Facebook's founder Mark Zuckerberg did not participate in nor authorize The Social Network, the film about his entrepreneurial success and the origins of Facebook, and yet, since its release, David Fincher's movie has been cited as inspiring even more start-ups and social media. The film recounts the days back in 2003 when Harvard student Zuckerberg created the social networking site that was known first as “The Face Book”. As an undergrad and computer programming genius, Zuckerberg (Jessie Eisenberg in the film) begins working on a new idea. In a flurry of blogging and programming, what begins in his dorm room soon becomes a global phenomenon and a revolution in communication. He's later sued by the Winklevoss twins (both played by Armie Hammer) who claim he stole their idea. But six years and 500 million friends later, Zuckerberg becomes the youngest billionaire in history.
The film's screenwriter, Aaron Sorkin, said: "What attracted me to this project had nothing to do with Facebook... The story is as old as storytelling; the themes of friendship, loyalty, jealousy, class, and power.”
The Social Network gathered six Golden Globe nominations, winning three: Best Picture – Drama, Best Script – Sorkin – and Best Original Score, composed by Nine Inch Nail's Trent Reznor and Atticus Ross.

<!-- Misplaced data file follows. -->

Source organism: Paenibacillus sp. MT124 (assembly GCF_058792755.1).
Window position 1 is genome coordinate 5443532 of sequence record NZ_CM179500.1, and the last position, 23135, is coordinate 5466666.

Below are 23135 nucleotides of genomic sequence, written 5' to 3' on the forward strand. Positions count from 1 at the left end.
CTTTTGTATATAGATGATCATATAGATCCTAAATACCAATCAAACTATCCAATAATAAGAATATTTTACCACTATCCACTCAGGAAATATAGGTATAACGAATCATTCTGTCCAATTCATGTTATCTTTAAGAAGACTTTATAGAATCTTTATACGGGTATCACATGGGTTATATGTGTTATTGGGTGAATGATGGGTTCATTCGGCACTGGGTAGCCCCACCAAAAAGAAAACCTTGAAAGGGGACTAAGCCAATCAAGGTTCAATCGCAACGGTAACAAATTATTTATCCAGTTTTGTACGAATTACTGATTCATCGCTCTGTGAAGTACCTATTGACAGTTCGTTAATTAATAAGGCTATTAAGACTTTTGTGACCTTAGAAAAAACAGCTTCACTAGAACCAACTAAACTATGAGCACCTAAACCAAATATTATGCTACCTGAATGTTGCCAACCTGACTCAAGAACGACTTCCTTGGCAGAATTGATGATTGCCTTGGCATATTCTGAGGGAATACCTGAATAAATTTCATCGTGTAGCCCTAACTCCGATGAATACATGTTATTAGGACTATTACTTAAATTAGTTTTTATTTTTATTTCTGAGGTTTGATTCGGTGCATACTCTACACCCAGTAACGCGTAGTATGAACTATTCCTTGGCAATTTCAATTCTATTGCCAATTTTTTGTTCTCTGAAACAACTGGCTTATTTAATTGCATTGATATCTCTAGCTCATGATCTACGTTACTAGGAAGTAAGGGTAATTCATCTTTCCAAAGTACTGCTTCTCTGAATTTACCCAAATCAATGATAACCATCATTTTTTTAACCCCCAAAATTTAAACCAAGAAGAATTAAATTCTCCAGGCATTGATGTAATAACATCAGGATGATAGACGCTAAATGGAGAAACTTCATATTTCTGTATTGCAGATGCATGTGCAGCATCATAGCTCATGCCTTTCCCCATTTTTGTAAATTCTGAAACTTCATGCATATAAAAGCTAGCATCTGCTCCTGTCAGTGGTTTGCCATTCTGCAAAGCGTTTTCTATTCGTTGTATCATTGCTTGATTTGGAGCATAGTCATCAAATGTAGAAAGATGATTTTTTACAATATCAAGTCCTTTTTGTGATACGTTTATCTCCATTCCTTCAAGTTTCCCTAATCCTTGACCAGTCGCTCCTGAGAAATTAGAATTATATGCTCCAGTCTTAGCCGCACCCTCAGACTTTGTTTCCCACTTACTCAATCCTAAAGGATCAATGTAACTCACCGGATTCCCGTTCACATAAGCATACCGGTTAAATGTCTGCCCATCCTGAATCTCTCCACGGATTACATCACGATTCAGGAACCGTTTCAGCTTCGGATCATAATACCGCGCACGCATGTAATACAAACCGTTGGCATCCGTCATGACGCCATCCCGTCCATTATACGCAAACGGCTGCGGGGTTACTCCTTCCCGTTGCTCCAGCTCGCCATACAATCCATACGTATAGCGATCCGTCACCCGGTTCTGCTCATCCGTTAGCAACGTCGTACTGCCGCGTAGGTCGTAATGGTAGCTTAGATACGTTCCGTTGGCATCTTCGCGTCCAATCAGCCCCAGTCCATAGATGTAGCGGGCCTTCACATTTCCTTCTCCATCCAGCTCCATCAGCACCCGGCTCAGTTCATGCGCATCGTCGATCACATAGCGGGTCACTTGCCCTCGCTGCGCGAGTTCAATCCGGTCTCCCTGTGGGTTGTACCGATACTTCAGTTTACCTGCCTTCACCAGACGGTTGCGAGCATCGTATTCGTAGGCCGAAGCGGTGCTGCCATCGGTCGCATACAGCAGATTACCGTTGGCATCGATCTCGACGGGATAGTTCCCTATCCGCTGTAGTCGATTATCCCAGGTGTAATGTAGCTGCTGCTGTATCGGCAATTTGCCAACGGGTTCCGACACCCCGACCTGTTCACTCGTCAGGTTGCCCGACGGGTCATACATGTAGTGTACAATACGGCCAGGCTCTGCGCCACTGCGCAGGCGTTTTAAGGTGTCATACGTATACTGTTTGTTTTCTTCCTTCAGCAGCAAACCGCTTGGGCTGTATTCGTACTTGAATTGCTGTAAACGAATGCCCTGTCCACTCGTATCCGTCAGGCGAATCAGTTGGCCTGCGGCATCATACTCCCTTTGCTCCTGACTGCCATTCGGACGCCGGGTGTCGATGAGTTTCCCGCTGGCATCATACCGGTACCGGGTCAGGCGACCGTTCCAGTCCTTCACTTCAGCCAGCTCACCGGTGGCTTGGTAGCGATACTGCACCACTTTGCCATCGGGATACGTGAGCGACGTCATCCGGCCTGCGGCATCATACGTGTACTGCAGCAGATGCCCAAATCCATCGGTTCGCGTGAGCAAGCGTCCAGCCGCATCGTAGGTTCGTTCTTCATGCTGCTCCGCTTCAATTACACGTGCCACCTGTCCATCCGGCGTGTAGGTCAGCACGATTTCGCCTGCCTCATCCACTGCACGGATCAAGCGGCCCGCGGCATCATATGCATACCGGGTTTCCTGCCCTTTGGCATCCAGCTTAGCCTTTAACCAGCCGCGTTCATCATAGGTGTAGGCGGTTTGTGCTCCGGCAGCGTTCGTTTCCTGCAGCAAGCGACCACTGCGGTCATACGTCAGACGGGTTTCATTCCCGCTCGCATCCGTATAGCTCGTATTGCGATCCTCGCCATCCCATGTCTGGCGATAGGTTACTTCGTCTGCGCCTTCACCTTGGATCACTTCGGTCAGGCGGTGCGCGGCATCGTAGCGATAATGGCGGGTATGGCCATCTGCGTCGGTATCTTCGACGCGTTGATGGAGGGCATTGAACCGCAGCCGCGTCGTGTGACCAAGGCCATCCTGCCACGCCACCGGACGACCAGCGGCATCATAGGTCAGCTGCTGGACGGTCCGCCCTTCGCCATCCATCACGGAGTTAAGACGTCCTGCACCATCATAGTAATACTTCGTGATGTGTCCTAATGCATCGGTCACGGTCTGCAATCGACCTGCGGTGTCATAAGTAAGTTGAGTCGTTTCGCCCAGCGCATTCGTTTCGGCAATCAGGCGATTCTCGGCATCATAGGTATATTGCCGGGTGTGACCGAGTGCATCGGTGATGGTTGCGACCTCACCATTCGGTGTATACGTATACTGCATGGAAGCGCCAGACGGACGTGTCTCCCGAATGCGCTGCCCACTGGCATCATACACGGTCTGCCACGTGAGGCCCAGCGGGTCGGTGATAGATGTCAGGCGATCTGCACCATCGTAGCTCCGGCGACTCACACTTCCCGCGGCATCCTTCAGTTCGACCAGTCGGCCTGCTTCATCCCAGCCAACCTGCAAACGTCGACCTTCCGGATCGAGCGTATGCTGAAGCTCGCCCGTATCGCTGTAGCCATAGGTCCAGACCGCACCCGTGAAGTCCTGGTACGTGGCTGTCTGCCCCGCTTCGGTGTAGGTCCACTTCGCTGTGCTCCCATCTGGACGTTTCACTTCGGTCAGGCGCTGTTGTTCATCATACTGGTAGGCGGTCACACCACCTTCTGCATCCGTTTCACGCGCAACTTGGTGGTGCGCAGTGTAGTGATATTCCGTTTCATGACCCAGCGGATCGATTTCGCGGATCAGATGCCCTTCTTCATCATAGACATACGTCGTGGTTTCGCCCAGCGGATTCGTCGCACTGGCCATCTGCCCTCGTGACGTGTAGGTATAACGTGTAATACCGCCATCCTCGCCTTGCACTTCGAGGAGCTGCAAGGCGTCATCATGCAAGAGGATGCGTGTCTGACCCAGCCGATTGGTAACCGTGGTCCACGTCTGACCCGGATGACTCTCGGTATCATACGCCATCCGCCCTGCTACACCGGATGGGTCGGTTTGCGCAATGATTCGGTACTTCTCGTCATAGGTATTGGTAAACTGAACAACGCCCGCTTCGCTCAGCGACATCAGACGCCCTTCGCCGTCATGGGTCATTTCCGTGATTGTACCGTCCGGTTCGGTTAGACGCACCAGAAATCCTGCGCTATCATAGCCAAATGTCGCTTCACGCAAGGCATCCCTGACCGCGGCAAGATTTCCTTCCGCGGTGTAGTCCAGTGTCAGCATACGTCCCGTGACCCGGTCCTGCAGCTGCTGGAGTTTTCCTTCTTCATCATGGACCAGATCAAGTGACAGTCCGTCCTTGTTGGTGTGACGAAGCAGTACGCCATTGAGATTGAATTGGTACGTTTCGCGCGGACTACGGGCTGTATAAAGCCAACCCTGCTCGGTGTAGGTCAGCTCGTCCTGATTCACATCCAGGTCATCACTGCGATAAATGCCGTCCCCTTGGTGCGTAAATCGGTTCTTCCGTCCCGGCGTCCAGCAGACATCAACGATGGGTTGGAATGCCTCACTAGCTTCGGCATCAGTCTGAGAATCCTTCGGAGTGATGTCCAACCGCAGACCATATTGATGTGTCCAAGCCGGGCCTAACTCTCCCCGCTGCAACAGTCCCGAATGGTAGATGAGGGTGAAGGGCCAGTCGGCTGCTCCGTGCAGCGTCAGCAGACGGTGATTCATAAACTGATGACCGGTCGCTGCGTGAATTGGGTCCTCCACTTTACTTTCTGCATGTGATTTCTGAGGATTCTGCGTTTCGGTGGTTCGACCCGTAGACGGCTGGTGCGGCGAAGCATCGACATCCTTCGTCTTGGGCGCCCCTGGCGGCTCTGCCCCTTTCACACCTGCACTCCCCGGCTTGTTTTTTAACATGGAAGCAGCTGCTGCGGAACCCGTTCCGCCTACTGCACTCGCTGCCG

The Social Network was the talk of the town on that January 15, 2011, when the Golden Globe Awards were presented at the Beverly Hilton Hotel. And as expected it won over the other nominees, The Fighter, Inception, The King's Speech and Black Swan. Natalie Portman won the Globe for Best Actress – Drama for Black Swan: she was a student at Harvard when Zuckerberg created Facebook, and the two knew each other personally. Jesse Eisenberg was nominated for Best Actor, but Colin Firth won for The King's Speech. Andrew Garfield, who played Zuckenberg's friend (and later enemy) Eduardo Saverin in The Social Network, was nominated for Best Supporting Actor, but Christian Bale won for The Fighter.
Michael Douglas presented The Social Network with the Golden Globe for Best Picture of the Year- Drama and producer Scott Rudin accepted the award, saying: “Thanks (to) everybody at Facebook, especially to Mark Zuckerberg for providing us a great metaphor about how we relate to each other, today, in our lives.”
The film went on to become a solid commercial success all over the world (by 2010 people's fascination for Zuckerberg was already huge), and most critics embraced it for its zest and sense of the zeitgeist. Peter Travers of Rolling Stone wrote: "The Social Network is definitely the movie of the year. But Fincher and Sorkin triumphed by taking it further. Lacing their scathing wit with an aching sadness, they define the dark irony of the past decade.” Another critic wrote that “watching this movie makes you want to run from the theater, grab your laptop and build your own empire... the film fuels the emerging perception that techies have become the new rock stars.”